Scholars have argued that neoliberal welfare reforms aim to transfer women's reliance on the state for their economic survival to dependency on men's resources (Weigt, 2010). Mainly, research has addressed the issue of women who rely on men's resources for their survival as social support relations, struggling with whether these relations can be considered partnership or prostitution. Based on 50 in-depth interviews of Israeli mothers who provide for their families in poverty, the current study seeks to understand the meaning these women attribute to exchanging sex for material resources. I propose understanding this exchange as an oppressive survival strategy that stems from inequality in gender and class relations, and as the reinforcement of gender. I conclude that focusing attention on the "slippery slope of dependency" exposes yet another layer of the need for a policy that decreases gender differences and generates more equal gender and class relations.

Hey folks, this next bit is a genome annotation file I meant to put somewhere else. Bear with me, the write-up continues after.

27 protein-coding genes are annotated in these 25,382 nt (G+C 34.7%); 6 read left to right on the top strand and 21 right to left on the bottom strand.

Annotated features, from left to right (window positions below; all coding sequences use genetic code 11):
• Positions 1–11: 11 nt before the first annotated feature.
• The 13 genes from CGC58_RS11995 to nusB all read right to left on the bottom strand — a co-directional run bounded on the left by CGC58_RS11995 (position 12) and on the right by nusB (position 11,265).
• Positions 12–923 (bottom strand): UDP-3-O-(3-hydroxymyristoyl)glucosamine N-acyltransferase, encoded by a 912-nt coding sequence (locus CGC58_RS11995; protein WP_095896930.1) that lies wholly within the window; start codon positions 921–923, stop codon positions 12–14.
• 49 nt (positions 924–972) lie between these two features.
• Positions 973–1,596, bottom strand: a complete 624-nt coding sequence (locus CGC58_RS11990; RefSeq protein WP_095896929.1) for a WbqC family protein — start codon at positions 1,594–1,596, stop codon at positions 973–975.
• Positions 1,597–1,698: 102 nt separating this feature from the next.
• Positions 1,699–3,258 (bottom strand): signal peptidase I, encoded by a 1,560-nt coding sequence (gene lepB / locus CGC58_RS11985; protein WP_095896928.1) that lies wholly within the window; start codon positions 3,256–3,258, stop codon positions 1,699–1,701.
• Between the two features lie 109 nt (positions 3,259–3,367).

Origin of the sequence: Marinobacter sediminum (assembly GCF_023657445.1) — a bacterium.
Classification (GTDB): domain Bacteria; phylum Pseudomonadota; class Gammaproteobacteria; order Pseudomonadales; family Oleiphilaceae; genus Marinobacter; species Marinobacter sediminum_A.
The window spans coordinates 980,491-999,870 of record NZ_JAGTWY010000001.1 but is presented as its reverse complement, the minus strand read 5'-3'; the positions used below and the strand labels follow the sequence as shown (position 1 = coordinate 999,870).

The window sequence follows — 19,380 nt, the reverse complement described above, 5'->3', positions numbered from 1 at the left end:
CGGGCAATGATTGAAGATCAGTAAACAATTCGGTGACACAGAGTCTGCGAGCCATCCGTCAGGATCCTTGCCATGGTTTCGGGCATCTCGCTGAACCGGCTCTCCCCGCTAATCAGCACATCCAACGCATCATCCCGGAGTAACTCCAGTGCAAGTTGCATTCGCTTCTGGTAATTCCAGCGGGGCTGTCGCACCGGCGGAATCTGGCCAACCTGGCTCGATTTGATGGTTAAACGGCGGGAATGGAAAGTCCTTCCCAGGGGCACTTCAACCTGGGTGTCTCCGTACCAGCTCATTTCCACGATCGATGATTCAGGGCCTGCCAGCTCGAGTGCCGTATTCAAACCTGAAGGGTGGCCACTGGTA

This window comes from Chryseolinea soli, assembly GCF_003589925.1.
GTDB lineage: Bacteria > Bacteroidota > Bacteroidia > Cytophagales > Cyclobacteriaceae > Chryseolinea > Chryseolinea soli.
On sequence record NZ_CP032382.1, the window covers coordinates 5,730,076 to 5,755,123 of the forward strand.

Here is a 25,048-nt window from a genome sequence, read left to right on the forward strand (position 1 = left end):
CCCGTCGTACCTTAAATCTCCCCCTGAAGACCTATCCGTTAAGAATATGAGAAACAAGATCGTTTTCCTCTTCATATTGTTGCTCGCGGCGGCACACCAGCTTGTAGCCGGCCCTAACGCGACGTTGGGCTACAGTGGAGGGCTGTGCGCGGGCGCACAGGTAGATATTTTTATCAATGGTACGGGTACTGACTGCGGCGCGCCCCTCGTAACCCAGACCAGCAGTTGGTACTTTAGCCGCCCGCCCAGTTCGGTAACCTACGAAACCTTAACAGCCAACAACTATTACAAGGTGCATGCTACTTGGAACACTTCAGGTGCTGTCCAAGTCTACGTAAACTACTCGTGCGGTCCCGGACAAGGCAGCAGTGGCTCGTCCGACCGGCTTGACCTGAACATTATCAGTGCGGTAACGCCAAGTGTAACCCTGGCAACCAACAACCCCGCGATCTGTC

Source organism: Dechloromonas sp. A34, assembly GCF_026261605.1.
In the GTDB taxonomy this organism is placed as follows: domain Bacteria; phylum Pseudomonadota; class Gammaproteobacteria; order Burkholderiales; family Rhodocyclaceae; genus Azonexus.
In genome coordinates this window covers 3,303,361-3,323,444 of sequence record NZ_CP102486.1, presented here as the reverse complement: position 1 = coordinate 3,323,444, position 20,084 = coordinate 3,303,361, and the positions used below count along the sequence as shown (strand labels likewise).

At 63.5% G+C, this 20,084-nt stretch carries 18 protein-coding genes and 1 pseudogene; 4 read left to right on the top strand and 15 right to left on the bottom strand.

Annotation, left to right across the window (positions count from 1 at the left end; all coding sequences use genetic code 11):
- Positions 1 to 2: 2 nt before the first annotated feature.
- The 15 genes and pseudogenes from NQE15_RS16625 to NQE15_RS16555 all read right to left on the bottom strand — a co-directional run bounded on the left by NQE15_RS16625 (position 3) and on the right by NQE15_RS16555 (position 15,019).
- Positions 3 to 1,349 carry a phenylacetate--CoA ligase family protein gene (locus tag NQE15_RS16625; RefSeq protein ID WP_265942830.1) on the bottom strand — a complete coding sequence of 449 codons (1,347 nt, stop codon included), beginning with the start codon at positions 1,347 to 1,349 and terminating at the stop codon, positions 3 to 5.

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© 2016 Elsevier Ltd.
ASJC Scopus subject areas
- Sociology and Political Science